Fluoro Jade C stains (FJC: Histo-Chem, Inc.) degenerating neurons, regardless of specific insult or mechanism of cell death (Schmued, Stowers, Scallet, and Xu, 2005). It can be effectively used in localizing degenerating nerve cell bodies, distal dendrites, axons, and terminals. The staining was performed on a series of hippocampal sections from 5 mice per group according to manufacturer’s instruction and as described earlier (Ballok et al., 2003). The FJC+ cells in the hippocampus of 4- and 5-month-old mice were scored as follows: 0 = no FJC+ cells; 1 = single scattered cells (~ <5%); 2 = a few clustered cells (~5–10%); 3 = clustered cells in several restricted regions (~10–50%); 4 = many cells in clusters (estimated as 50–80%); 5 = whole SGZ areas filled with FJC+ cells (estimated as >80%). Since scanning through the SVZ revealed no FJC+ cells, this region was not considered for subsequent analysis.
The data were analyzed by ANOVA with Substrain (MRL/lpr vs. MRL +/+) and Age (younger vs. older cohort) as between-group factors. When measures were taken repeatedly, ANOVA with repeated measures was used. Bonferroni’s test was used in the post-hoc analysis. Pearson and Spearman correlations were used to measure association between variables. All computations were performed using the SPSS 13 statistical package. Graphs show mean values ± SEM, and significant differences of p ≤ .05, p < .01 and p < .001 are indicated by *, **, and ***, respectively.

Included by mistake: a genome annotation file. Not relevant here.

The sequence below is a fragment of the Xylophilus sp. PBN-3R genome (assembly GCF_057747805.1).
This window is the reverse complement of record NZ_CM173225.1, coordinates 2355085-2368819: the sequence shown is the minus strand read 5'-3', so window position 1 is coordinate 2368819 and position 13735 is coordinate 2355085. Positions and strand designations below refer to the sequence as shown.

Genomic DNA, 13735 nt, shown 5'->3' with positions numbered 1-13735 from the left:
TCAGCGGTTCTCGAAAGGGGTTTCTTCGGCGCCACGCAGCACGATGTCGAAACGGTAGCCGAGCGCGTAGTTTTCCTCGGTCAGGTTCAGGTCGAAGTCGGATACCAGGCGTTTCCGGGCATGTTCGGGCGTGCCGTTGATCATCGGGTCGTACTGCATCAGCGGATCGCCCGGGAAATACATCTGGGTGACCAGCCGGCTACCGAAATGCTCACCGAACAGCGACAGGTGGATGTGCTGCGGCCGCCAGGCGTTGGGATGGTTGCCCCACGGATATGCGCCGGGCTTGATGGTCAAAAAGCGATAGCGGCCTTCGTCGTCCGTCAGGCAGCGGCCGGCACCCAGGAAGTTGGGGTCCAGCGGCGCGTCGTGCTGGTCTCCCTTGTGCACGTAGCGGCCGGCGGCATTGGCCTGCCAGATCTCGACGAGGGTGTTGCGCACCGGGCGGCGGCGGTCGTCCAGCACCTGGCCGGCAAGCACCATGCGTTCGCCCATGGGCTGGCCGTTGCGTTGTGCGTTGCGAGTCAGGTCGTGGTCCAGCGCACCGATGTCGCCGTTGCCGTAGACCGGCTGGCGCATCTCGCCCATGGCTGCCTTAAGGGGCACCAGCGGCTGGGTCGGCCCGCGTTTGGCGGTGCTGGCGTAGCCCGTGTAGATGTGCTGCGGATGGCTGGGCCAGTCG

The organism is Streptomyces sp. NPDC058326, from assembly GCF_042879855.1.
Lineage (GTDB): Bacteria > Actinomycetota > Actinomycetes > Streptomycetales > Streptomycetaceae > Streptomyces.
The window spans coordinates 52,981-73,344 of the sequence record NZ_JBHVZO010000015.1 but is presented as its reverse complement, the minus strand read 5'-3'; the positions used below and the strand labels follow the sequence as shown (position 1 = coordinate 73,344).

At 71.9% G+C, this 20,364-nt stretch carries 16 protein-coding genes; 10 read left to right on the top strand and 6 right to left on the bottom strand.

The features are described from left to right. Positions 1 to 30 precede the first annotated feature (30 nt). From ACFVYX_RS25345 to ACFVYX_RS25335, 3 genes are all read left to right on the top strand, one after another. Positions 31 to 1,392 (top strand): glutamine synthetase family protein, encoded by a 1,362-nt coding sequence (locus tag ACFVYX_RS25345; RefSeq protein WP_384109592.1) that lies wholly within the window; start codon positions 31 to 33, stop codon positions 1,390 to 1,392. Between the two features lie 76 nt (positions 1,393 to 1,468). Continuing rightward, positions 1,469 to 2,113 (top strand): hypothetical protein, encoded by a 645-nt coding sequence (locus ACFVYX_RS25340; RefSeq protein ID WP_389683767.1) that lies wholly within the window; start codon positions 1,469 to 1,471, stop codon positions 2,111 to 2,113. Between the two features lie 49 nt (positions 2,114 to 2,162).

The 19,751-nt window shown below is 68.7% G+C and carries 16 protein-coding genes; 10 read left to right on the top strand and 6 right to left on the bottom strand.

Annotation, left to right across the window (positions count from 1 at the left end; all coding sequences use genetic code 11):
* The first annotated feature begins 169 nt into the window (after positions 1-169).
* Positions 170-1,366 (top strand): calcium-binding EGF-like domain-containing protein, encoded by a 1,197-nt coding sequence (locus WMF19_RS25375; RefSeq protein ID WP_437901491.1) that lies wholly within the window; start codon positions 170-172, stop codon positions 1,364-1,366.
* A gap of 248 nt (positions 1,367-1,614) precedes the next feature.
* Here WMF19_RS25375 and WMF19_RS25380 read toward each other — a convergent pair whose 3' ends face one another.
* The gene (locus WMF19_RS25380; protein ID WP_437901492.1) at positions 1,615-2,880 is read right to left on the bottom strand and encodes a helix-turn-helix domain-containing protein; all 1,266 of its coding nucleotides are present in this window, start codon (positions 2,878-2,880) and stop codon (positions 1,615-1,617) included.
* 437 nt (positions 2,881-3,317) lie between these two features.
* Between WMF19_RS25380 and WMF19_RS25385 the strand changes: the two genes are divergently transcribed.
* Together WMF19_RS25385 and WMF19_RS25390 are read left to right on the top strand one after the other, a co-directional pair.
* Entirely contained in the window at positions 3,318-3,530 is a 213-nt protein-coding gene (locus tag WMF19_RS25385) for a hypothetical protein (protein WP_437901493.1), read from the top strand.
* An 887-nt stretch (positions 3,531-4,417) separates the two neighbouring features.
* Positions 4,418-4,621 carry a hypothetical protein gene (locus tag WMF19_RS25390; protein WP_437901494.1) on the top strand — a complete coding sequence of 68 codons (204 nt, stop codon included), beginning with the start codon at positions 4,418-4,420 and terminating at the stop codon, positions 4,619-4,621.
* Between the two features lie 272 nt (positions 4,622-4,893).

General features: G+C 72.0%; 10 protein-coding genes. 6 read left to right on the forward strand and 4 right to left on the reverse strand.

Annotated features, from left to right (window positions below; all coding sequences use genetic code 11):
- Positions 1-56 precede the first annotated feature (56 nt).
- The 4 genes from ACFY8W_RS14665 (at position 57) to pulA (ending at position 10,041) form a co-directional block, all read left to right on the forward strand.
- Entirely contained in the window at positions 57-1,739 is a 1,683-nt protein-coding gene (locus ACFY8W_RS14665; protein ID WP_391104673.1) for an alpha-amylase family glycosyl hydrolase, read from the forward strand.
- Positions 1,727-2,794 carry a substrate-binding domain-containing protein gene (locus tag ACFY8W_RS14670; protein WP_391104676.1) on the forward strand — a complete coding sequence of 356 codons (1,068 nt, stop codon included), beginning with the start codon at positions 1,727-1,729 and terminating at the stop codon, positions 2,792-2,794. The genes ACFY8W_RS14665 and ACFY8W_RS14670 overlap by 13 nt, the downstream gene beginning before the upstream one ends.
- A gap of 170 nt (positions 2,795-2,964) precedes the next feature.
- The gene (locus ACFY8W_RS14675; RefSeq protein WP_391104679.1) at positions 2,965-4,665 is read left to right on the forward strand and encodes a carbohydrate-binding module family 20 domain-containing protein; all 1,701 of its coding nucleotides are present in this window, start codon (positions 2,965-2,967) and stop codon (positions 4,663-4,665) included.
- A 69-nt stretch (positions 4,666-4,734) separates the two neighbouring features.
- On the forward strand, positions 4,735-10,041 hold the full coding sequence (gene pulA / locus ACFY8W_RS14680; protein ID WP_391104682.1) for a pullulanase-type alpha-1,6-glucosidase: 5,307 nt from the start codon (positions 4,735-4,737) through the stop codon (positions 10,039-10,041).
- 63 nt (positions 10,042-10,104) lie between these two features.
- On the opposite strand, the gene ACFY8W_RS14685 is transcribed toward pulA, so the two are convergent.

In 4-month-old mice, body weight was lower in the MRL/lpr group than in the MRL +/+ group (41.2±1.4g in MRL/lpr vs. 45.9±0.47g in the MRL +/+ substrain; t18=3.105, p=.006). As observed earlier (Sakic et al., 1998; Sakic et al., 2005b), increased spleen mass (0.154±0.011g in MRL/lpr vs. 0.102±0.007g in MRL +/+ substrain; t18=3.605, p=.002) and reduced brain weight (0.454±0.007g vs. 0.492±0.003g; substrain: t18=3.605, p=.002) confirmed the autoimmune status and suggested brain atrophy in the MRL/lpr group. However, due to the positive correlation between brain and body weight (r51 = .746, p < .001), reduced brain weight in MRL-lpr mice was not deemed a representative measure of CNS atrophy. Given that ventricular enlargement is well documented in MRL/lpr mice (Denenberg et al., 1992; Sakic, Hanna, and Millward, 2005a), the ratio between lateral ventricles and their respective brain area was used as a more reliable index of brain atrophy throughout the study.